One of the most common causes of neurological disabilities are malformations of cortical development (MCD). A useful animal model of MCD consists of prenatal exposure to methylazoxymethanol (MAM), resulting in a postnatal phenotype characterized by cytological aberrations reminiscent of human MCD. Although postnatal effects of MAM are likely a consequence of prenatal events, little is known on how the developing brain reacts to MAM. General assumption is the effects of prenatally administered MAM are short lived (24 h) and neuroblast-specific. MAM persisted for several days after exposure in utero in both maternal serum and fetal brain, but at levels lower than predicted by a neurotoxic action. MAM levels and time course were consistent with a different mechanism of indirect neuronal toxicity. The most prominent acute effects of MAM were cortical swelling associated with mild cortical disorganization and neurodegeneration occurring in absence of massive neuronal cell death. Delayed or aborted vasculogenesis was demonstrated by MAM's ability to hinder vessel formation. In vitro, MAM reduced synthesis and release of VEGF by endothelial cells. Decreased expression of VEGF, AQP1, and lectin-B was consistent with a vascular target in prenatal brain. The effects of MAM on cerebral blood vessels persisted postnatally, as indicated by capillary hypodensity in heterotopic areas of adult rat brain. In conclusion, these results show that MAM does not act only as a neurotoxin per se, but may additionally cause a short-lived toxic effect secondary to cerebrovascular dysfunction, possibly due to a direct anti-angiogenic effect of MAM itself.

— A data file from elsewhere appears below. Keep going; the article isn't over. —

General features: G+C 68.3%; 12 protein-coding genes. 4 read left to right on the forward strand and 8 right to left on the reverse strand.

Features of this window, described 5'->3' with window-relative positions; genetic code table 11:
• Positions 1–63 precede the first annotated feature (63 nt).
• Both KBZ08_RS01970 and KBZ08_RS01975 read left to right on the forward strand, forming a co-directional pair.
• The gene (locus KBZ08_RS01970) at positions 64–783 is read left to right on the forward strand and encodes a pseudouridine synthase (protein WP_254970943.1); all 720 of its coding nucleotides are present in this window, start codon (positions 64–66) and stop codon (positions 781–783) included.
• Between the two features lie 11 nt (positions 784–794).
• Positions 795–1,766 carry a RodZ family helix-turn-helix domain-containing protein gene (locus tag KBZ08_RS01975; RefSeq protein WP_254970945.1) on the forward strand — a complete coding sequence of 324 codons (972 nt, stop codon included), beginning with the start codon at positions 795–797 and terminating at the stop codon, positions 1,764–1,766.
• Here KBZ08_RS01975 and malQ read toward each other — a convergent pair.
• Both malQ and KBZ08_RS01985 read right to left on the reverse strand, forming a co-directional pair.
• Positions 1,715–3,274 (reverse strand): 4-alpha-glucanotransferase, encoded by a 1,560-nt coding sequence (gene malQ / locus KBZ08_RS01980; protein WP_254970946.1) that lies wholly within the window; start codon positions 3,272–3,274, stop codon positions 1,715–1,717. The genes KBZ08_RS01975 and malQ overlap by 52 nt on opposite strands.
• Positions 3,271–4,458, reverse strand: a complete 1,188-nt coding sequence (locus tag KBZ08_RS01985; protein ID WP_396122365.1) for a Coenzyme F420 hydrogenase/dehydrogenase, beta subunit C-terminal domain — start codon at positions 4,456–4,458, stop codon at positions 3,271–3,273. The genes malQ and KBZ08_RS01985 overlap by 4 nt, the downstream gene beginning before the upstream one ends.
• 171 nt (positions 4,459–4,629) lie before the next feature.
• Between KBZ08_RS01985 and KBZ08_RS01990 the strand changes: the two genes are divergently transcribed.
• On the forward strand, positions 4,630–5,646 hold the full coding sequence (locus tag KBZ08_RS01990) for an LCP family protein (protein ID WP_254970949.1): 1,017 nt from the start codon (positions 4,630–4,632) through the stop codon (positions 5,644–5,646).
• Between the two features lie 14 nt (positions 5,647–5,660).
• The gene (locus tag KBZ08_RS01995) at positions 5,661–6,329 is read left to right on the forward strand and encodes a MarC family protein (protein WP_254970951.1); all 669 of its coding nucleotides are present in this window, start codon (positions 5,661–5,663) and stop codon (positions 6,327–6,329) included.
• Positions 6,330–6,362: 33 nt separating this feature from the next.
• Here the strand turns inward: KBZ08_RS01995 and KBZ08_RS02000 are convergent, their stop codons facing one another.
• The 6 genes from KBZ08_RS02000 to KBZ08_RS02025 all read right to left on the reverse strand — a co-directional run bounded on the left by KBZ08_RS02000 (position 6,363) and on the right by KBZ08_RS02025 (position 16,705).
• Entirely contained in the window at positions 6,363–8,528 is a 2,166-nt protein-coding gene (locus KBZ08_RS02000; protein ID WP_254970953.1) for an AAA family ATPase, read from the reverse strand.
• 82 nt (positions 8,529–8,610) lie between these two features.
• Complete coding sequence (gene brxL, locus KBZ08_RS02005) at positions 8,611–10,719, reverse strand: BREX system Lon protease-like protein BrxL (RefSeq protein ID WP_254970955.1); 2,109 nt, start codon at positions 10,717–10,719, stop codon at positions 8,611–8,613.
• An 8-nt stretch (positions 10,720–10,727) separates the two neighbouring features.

- Blood-brain barrier
- Brain development
- Malformations of cortical development
- Prenatal toxicity
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